While shopping around for a health share, you may have seen some different seals, awards, or accreditation on different company websites. For example, you may have seen one or more of these on the bottom of a health share’s website:

But what do these stamps mean? Should you only look at health shares that have a third-party stamp on their site?


Currently, two organizations are advertising that they are an “accredited” Health Care Sharing Ministry. Both Samaritan Ministries and Medi-Share have the Healthcare Sharing Accreditation Board (HCSAB) seal displayed on their websites. The HCSAB is a new organization that was formed in an attempt to further legitimize the health share industry. According to the HCSAB website, they are “an independent panel dedicated to developing and encouraging the highest standards among healthcare sharing organizations.” The newly-formed accreditation board has been endorsed by the Alliance of Health Care Sharing Ministries (AHCSM) who hopes that the potential for independent certification will help protect health share members and improve (or set) industry standards.

However much potential an official health share accreditation board offers, the HCSAB is quite young, and has only placed its stamp on two health shares thus far. It is worth noting that the two companies who have been accredited are both widely recognized as pillars of the health share community—and they are both members of the AHCSM.

Other awards and certifications

Besides the HCSAB, there are some other awards and certifications you may see on a health share’s website. For example, multiple companies have the seal of the AHCSM on their site, showing that they belong to the alliance (only seven major health share companies can claim this). 

Other companies have been awarded a GuideStar Gold Transparency award by Candid (a nonprofit that focuses on making reliable information readily available—in particular, information about how other nonprofits collect and disperse funds).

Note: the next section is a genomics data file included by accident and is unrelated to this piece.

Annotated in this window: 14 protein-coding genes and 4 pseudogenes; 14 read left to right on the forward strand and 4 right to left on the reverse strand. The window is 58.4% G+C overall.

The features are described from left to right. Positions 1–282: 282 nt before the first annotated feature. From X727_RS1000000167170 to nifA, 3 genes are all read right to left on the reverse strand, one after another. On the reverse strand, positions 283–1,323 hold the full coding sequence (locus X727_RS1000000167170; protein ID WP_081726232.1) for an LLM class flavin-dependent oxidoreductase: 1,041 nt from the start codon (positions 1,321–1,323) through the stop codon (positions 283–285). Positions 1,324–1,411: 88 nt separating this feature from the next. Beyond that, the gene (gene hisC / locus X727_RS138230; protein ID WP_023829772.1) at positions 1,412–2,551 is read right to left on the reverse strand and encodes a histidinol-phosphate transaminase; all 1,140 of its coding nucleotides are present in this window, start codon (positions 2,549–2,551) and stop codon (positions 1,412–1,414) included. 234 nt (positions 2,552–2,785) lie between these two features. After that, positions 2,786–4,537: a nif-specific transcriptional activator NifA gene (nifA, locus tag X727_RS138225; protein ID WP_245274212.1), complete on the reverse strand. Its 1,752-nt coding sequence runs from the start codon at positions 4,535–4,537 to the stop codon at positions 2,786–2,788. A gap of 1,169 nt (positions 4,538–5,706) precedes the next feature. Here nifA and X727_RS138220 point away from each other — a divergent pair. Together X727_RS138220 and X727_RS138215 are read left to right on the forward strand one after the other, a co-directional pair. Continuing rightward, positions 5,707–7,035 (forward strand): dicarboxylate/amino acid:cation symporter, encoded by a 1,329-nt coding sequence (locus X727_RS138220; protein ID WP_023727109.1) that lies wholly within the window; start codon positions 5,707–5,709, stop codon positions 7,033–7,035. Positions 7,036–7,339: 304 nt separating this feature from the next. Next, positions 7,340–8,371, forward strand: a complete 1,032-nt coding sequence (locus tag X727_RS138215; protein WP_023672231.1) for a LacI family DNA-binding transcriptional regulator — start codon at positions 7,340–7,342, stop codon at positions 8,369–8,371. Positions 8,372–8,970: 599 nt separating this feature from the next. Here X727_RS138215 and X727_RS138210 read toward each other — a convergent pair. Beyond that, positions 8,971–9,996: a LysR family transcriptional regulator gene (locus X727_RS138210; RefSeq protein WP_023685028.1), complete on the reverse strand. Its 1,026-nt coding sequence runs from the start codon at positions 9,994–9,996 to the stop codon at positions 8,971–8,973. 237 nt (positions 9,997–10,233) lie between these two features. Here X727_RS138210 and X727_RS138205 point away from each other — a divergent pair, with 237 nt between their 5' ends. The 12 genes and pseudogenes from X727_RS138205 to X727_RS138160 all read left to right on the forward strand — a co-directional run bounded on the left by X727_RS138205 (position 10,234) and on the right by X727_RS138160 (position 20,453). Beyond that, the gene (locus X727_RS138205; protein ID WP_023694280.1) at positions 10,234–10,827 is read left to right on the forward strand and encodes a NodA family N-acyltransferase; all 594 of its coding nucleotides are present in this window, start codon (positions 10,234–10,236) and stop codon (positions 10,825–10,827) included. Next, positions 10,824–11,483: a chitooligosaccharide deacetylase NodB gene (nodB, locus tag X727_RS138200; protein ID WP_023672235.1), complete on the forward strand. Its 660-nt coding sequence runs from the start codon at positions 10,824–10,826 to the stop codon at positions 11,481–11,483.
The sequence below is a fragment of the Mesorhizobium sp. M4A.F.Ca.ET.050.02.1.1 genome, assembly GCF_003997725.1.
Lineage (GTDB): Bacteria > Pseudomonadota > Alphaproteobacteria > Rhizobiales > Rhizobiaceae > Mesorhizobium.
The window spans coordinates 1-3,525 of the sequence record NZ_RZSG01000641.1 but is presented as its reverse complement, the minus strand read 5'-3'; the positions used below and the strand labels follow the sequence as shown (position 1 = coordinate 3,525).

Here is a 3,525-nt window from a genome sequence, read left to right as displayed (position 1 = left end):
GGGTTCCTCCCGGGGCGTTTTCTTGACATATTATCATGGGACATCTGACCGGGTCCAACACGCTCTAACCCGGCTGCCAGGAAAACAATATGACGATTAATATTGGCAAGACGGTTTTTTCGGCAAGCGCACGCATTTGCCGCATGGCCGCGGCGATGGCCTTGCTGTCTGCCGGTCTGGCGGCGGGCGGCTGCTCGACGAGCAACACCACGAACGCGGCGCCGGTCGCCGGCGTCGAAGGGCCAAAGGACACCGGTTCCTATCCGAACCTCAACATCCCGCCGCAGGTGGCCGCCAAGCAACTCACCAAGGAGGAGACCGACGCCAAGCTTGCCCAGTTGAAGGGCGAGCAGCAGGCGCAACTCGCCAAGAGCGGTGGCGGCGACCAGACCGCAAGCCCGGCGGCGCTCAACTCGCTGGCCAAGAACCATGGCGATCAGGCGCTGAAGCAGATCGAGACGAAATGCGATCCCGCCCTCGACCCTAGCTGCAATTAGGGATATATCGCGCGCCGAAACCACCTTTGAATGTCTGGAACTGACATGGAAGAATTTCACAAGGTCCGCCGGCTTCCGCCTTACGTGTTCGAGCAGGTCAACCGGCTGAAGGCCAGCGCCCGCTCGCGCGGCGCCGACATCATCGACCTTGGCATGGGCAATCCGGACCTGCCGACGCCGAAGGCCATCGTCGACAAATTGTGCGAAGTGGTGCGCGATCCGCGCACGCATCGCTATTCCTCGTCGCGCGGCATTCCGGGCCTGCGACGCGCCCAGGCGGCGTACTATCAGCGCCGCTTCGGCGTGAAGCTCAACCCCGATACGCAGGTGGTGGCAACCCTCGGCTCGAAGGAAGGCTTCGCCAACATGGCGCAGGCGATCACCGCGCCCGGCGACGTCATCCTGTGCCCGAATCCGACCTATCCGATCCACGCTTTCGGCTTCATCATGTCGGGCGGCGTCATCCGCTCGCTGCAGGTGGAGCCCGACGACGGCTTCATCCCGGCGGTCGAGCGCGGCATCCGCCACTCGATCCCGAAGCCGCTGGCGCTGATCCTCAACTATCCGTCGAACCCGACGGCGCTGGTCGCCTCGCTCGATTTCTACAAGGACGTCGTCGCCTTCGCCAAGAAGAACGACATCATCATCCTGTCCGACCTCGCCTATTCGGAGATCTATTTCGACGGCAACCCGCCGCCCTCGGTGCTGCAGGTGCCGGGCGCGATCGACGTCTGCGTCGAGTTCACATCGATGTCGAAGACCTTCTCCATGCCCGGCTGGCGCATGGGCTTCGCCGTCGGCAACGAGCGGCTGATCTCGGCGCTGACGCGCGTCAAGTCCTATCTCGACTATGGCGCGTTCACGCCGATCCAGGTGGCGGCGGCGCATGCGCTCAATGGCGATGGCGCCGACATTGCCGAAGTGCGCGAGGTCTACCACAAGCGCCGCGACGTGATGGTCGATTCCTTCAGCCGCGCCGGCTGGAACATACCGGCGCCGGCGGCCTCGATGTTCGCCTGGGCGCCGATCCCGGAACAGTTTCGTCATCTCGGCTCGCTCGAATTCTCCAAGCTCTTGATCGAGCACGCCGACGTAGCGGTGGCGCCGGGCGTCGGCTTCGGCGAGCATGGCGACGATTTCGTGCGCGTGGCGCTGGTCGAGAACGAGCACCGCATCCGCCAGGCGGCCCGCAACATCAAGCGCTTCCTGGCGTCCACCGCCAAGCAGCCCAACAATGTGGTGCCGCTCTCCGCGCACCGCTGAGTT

To earn a GuideStar Gold Transparency award, a company also has to meet the requirements for the bronze and silver levels. You can read more about what is required to earn these seals here. Significantly, nonprofits may not buy these seals. There is no application fee, only a list of information a company must submit to be considered. Additionally, the awards are given per year, so a company who earned a seal one year, may not currently meet GuideStar’s higher level qualifications. Liberty HealthShare and OneShare Health have been awarded the Gold Transparency award (2022).

Lastly, a company named Demotech, who primarily deals with the financial stability of insurers, recently decided to offer a Faith-based Sharing Review™. The goal of their review is to consider a ministry’s “core qualifications, transparency of operations, ministry motivation, financial accountability, and protection of members” with the intention of evaluating their overall ability to continue to serve their members. Only one company so far has received a score, and a rather high one. Christian Healthcare Ministries (CHM) was given a 95 out of 100. This is no surprise since CHM has been continuously serving members since the 1980s.

What to look for

Since there is yet to be one general set of standards for success and reliability as a HCSM, we recommend that you look for more than just the latest award on a ministry’s website. There are some tried-and-true ways to figure out if the health share you’re interested in is worth looking in to further. 

  • Good member reviews
  • Transparent member guidelines
    • Include membership types, pricing, founding date, and clear outlines on sharing for things like pre-existing conditions
  • A readily available financial health report.

Can a health share be accredited?

Yes. But, that doesn’t necessarily mean they are the right company for you. Awards, certifications, and alliance affiliation can be a good sign, but you’ll need to dig a lot deeper to discover whether a health share will adequately meet your needs.